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words by niall roeder
Touted as the, “oldest and most popular market in Wellington”, you’d be silly not to wander around this Cable Street institution. The Harbourside Market is also said to be the biggest weekly event in the city, attracting up to 25,000 hungry punters each Sunday.
Are organisers tooting their own horn with these bold statements? Perhaps. Is it justified? Well, if you’re into locals purveyors selling deliciousness, like French hard mountain cheese, Stewart Island smoked salmon and Japanese six-mushroom dumplings, then yes, it’s most definitely justified.
Also known as Waitangi Park Market, Te Papa Market and Chaffers Market, Harbourside Market has been serving customers since 1920. Originally located in the centre of Allen St and Blair St, just off Courtenay Place, the gathering moved to its current position on the grassy patch next to Te Papa, in 2002.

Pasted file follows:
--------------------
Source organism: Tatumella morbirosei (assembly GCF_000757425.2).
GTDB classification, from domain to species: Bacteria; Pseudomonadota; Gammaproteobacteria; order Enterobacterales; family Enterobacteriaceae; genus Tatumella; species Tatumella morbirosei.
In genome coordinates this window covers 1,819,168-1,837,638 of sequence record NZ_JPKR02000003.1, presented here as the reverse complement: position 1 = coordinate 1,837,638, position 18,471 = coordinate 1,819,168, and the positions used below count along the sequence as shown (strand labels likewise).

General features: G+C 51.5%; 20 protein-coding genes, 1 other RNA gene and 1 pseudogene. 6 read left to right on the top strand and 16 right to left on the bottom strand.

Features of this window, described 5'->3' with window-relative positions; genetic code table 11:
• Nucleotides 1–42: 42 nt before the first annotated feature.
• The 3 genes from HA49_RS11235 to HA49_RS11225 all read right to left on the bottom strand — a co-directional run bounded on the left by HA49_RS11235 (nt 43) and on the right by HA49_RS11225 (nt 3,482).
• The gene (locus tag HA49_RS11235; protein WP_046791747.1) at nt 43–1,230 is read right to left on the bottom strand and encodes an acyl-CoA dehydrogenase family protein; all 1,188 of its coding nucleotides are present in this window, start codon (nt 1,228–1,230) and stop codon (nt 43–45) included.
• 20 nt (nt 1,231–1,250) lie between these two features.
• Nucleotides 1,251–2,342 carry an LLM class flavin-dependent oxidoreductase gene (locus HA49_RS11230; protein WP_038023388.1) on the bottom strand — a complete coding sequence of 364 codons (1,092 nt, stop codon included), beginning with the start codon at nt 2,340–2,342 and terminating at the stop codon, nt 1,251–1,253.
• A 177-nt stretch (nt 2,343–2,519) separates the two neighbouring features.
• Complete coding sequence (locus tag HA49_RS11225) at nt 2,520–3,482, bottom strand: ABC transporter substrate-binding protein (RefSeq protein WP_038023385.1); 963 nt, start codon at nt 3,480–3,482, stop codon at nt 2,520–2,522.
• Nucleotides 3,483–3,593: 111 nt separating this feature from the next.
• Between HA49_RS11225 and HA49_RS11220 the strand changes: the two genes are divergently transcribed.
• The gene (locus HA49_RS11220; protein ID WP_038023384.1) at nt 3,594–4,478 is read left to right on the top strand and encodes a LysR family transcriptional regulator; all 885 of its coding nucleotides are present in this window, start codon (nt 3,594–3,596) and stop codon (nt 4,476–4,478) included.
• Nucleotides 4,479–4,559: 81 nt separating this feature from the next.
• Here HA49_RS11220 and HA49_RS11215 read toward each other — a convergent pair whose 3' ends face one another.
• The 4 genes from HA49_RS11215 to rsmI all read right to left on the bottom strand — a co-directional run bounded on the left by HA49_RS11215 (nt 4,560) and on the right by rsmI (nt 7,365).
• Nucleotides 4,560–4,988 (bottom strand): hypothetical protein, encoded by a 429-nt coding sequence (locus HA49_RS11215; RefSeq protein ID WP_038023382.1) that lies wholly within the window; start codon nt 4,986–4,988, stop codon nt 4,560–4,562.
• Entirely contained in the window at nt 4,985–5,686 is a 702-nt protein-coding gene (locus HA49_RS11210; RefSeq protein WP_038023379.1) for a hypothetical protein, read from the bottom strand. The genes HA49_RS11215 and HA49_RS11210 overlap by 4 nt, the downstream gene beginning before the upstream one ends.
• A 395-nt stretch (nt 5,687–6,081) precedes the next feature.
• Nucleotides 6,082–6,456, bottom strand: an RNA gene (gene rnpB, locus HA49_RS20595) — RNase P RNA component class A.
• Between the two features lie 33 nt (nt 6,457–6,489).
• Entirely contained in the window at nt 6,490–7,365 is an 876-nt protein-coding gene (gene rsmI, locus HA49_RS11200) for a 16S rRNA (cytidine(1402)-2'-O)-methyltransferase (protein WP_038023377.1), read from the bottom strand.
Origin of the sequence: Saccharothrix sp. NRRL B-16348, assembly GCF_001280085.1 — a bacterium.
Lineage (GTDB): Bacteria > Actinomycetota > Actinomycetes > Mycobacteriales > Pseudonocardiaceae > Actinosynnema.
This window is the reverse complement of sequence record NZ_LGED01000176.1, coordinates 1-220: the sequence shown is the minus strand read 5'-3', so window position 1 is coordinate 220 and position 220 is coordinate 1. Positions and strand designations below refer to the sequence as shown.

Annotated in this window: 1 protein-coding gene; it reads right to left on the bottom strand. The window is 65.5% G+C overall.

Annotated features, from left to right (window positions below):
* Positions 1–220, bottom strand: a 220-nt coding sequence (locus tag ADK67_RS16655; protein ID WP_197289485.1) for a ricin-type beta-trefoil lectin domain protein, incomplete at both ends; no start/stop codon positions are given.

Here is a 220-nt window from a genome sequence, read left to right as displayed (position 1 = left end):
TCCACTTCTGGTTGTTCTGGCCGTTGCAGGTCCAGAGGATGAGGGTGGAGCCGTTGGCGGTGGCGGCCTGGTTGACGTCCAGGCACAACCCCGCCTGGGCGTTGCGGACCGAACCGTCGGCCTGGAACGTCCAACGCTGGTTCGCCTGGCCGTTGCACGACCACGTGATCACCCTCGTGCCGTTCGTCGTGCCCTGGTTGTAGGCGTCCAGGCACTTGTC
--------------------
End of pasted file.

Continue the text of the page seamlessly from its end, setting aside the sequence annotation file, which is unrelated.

The cheery vendors are more than happy to have chat about their veggies, fruit, herbs, flowers, fish, meat, deli goods, bread, confectionery, cheese, preserves, chutneys, eggs, coffee and hot foods, so don’t be a nervous Nellie and fire questions without hesitation. And always remember the golden rule of sampling at markets, four simple words that provide endless pecking potential, “can I try that?”
The market is home to loads of stalls and you might not get to them all, so here are a few you should definitely put on the hit list…
How do delicious Dutch sweets from a caravan called “Cibby” sound? I’ll tell you, it sounds bloody excellent. The following pic is of something called an “Oliebollen”, which is fresh yeast-risen dough filled with apple pieces and cinnamon soaked raisins, fried until golden and puffy and dusted with cinnamon sugar. Apparently, it’s a Dutch version of a doughnut. Do yourself a massive favour and gobble one of these. Or eight. Your call.View this post on Instagram
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Lei and Leona Hayes are market veterans; they’ve been pushing fresh cut flowers and seasonal fruits and nuts here for years. Look out for Lei and her Elton John glasses and treat yourself to her floral arrangements and delicious feijoas, lemons, passion fruits, walnuts and hazelnuts.
House of dumplings
These dumpling mongers make their pastry by hand using only natural, ethical and real ingredients. Grab a partner or two, order a spread and get stuck in.View this post on Instagram
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